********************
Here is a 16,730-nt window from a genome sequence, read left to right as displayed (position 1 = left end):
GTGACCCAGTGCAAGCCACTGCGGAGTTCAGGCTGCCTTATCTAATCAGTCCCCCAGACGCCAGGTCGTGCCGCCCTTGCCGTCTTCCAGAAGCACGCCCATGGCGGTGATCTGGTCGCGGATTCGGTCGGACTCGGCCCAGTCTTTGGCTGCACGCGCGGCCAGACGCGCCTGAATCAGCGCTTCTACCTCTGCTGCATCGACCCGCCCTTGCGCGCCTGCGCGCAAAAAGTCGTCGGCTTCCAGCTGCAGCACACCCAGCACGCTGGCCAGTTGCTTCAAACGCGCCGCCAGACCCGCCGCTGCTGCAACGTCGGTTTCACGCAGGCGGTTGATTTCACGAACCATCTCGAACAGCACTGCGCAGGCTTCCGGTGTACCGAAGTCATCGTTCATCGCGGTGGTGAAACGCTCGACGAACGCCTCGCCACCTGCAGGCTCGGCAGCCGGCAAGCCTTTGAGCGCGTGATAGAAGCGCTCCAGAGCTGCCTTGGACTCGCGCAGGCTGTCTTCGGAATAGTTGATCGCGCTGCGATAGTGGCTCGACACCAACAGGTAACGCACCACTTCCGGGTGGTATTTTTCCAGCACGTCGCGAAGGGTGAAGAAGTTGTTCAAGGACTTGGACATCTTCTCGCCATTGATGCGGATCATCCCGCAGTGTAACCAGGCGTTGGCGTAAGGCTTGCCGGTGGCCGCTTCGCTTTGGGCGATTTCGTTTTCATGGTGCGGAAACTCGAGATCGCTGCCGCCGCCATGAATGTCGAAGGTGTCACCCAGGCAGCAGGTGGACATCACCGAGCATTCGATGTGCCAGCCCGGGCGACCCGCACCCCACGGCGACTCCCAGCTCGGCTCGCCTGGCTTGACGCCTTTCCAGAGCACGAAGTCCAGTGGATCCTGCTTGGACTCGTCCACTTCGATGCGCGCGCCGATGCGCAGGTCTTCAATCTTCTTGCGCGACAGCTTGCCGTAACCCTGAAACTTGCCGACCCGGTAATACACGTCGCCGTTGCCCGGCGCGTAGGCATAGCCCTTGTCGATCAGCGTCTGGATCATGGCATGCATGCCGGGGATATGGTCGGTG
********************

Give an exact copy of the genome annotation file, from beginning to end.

Here is a 16,730-nt window from a genome sequence, read left to right as displayed (position 1 = left end):
GTGACCCAGTGCAAGCCACTGCGGAGTTCAGGCTGCCTTATCTAATCAGTCCCCCAGACGCCAGGTCGTGCCGCCCTTGCCGTCTTCCAGAAGCACGCCCATGGCGGTGATCTGGTCGCGGATTCGGTCGGACTCGGCCCAGTCTTTGGCTGCACGCGCGGCCAGACGCGCCTGAATCAGCGCTTCTACCTCTGCTGCATCGACCCGCCCTTGCGCGCCTGCGCGCAAAAAGTCGTCGGCTTCCAGCTGCAGCACACCCAGCACGCTGGCCAGTTGCTTCAAACGCGCCGCCAGACCCGCCGCTGCTGCAACGTCGGTTTCACGCAGGCGGTTGATTTCACGAACCATCTCGAACAGCACTGCGCAGGCTTCCGGTGTACCGAAGTCATCGTTCATCGCGGTGGTGAAACGCTCGACGAACGCCTCGCCACCTGCAGGCTCGGCAGCCGGCAAGCCTTTGAGCGCGTGATAGAAGCGCTCCAGAGCTGCCTTGGACTCGCGCAGGCTGTCTTCGGAATAGTTGATCGCGCTGCGATAGTGGCTCGACACCAACAGGTAACGCACCACTTCCGGGTGGTATTTTTCCAGCACGTCGCGAAGGGTGAAGAAGTTGTTCAAGGACTTGGACATCTTCTCGCCATTGATGCGGATCATCCCGCAGTGTAACCAGGCGTTGGCGTAAGGCTTGCCGGTGGCCGCTTCGCTTTGGGCGATTTCGTTTTCATGGTGCGGAAACTCGAGATCGCTGCCGCCGCCATGAATGTCGAAGGTGTCACCCAGGCAGCAGGTGGACATCACCGAGCATTCGATGTGCCAGCCCGGGCGACCCGCACCCCACGGCGACTCCCAGCTCGGCTCGCCTGGCTTGACGCCTTTCCAGAGCACGAAGTCCAGTGGATCCTGCTTGGACTCGTCCACTTCGATGCGCGCGCCGATGCGCAGGTCTTCAATCTTCTTGCGCGACAGCTTGCCGTAACCCTGAAACTTGCCGACCCGGTAATACACGTCGCCGTTGCCCGGCGCGTAGGCATAGCCCTTGTCGATCAGCGTCTGGATCATGGCATGCATGCCGGGGATATGGTCGGTG